How do doctors diagnose bicuspid aortic valve stenosis?
Sometimes, doctors find bicuspid aortic valve stenosis during a workup for another condition. If you have symptoms of bicuspid aortic valve disease, your doctor will likely start with a physical exam and questions. During a physical exam, your doctor may hear a heart murmur that suggests a problem with the aortic valve. The murmur occurs as a result of turbulent blood flow through the valve.
Questions your doctor may ask include:
- When did you first notice symptoms?
- When do your symptoms occur?
- Do your symptoms happen all the time or do they come and go?
- What, if anything, seems to make your symptoms better or worse?
- Did you have a heart murmur as a child?
- Does anyone in your family have heart valve problems?
If your doctor suspects a heart valve problem, testing will be necessary. The main tool for diagnosing bicuspid aortic valve stenosis is an echocardiogram. This test makes moving images of the heart using sound waves. Doctors can take these images from outside on your chest or by putting a small device down your esophagus (TEE or transesophageal echocardiogram).
What are the treatments for bicuspid aortic valve stenosis?
For known cases of bicuspid aortic valve stenosis, care and monitoring by a cardiologist is a lifelong necessity. However, many people live for decades before realizing there is a problem. About 80% of people with this heart defect will need surgery to correct it. Most often, treatment becomes necessary during middle age, in the 30s and 40s. Surgery may also be necessary to repair any problems with the aorta.
The main bicuspid aortic valve stenosis treatment is valve replacement. There are two types of replacement valves—biological and mechanical. Biological valves can come from cows, pigs or humans. These valves will degrade with time and usually require another replacement. Mechanical valves are more long-lasting, but they require lifelong anticoagulant medicines (blood thinners). Seeking the advice of a specialist in bicuspid aortic valve disease can help you understand the best option for you.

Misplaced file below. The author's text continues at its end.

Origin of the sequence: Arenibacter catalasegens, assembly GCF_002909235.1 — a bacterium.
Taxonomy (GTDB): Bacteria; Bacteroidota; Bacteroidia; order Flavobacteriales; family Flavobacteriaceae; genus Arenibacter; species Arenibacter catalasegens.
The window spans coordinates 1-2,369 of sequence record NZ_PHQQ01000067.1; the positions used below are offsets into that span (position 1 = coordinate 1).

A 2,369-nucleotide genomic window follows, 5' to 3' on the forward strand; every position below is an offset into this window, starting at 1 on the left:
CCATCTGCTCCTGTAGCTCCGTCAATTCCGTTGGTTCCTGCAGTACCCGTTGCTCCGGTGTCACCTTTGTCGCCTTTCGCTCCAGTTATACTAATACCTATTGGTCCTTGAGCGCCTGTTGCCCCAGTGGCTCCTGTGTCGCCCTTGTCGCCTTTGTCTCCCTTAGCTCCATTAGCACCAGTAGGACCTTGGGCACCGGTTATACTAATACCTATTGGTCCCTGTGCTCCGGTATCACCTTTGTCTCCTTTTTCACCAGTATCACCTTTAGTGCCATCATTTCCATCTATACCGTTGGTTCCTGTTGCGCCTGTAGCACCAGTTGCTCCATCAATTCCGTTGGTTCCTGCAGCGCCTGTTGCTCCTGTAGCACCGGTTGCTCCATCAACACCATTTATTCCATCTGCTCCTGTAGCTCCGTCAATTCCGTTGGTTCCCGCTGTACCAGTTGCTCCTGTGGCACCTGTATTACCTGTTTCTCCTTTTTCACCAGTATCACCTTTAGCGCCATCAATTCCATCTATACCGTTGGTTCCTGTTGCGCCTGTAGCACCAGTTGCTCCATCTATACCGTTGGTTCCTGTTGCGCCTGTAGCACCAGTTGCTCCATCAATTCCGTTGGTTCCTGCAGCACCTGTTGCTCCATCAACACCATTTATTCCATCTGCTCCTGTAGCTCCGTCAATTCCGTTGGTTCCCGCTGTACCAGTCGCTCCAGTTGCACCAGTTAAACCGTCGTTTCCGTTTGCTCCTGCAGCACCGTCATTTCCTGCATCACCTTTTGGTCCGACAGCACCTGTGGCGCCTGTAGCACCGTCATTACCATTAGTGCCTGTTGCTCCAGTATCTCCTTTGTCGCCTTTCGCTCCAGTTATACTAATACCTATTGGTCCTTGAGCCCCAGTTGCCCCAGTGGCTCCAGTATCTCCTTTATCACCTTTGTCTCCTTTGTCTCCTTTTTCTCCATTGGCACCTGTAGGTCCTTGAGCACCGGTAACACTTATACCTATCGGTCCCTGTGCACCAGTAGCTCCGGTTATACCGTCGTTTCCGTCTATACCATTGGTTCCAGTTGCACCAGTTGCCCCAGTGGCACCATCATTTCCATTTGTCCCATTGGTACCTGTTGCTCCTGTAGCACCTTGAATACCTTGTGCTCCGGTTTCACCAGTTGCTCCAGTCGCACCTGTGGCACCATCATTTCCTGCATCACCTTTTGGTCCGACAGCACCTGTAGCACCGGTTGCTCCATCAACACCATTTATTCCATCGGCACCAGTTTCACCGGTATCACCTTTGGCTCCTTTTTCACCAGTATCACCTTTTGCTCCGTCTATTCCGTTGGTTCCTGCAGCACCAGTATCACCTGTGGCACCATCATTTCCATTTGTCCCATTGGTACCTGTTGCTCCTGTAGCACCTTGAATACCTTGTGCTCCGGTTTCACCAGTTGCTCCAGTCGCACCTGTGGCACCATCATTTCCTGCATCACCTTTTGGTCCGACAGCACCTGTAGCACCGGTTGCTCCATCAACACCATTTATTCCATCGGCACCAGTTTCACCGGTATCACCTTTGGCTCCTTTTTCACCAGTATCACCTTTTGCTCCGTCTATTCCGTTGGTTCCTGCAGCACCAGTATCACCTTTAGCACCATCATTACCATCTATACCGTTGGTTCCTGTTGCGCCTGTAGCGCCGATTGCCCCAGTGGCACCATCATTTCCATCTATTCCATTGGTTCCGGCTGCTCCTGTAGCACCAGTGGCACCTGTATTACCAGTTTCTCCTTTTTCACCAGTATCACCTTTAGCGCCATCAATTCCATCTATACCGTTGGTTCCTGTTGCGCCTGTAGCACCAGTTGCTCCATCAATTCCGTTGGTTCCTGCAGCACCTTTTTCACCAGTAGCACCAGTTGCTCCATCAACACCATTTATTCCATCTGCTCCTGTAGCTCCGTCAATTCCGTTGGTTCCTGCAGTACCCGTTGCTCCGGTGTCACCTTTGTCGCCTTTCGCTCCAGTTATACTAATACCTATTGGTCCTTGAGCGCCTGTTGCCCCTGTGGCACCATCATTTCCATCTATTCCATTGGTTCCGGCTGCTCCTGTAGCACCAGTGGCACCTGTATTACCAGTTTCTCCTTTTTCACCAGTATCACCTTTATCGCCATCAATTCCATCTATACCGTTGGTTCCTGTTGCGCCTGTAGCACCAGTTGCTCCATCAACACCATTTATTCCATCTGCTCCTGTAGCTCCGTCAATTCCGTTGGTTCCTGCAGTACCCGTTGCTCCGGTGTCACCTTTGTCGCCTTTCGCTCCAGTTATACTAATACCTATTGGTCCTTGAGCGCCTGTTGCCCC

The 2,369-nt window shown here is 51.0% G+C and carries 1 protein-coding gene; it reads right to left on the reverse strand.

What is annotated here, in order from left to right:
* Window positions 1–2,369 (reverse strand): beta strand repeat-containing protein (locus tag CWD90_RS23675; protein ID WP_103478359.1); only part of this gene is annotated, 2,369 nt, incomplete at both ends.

In infants and children, balloon valvuloplasty can be successful. This catheter-based procedure uses a balloon to stretch the valve opening. It tends to be unsuccessful in adults because their valves are often calcified and stiff. The valve usually narrows again in adults. Aortic valve replacement in adults may be performed with open heart surgery or with a specialized cardiac catheter, known as transcatheter aortic valve replacement (TAVR).
Self-care for bicuspid aortic valve stenosis
Anyone with valve disease can benefit from a heart-healthy lifestyle. It may help prevent other heart problems and complications. Living heart-smart includes:
- Eating a heart-healthy diet, including whole grains, low-fat dairy, lean meats, and fresh fruits and vegetables
- Getting regular physical activity
- Maintaining a healthy weight
- Not smoking
Ask your doctor for guidance before making significant changes to your diet or exercise program.
What are the potential complications of bicuspid aortic valve stenosis?
About 30% of people with a bicuspid aortic valve defect will eventually develop complications. Seeing a cardiologist for regular monitoring can help identify problems early, before they become life-threatening. Potential complications of bicuspid aortic valve stenosis include:
- Aortic aneurysm and dissection, which happens when the tissue in the walls of the aorta degenerates. An aneurysm is a weakening and thinning in the wall, causing a bulge that can rupture. A dissection occurs when the layers of the wall shred apart. Both are potentially fatal emergencies. This complication is likely related to an underlying connective tissue disorder that occurs in people with bicuspid aortic valve.
- Endocarditis, which is an infection of the lining of the heart
- Heart failure, which results from enlargement of the left ventricle. This thickening of the heart muscle happens when the ventricle must work too hard to pump against the resistance of the valve. With time, the ventricle weakens and is unable to pump efficiently.
Does bicuspid aortic valve stenosis shorten life expectancy?
Most cases of bicuspid aortic valve stenosis are not diagnosed until adulthood. Sometimes, doctors do not find it until older adulthood when people are in their 60s or 70s. But most often, the diagnosis comes during middle age. Surgical treatment is highly successful in the hands of expert surgeons at specialized heart centers. Recent research suggests adults who receive treatment for bicuspid valve stenosis have the same life expectancy as the general population.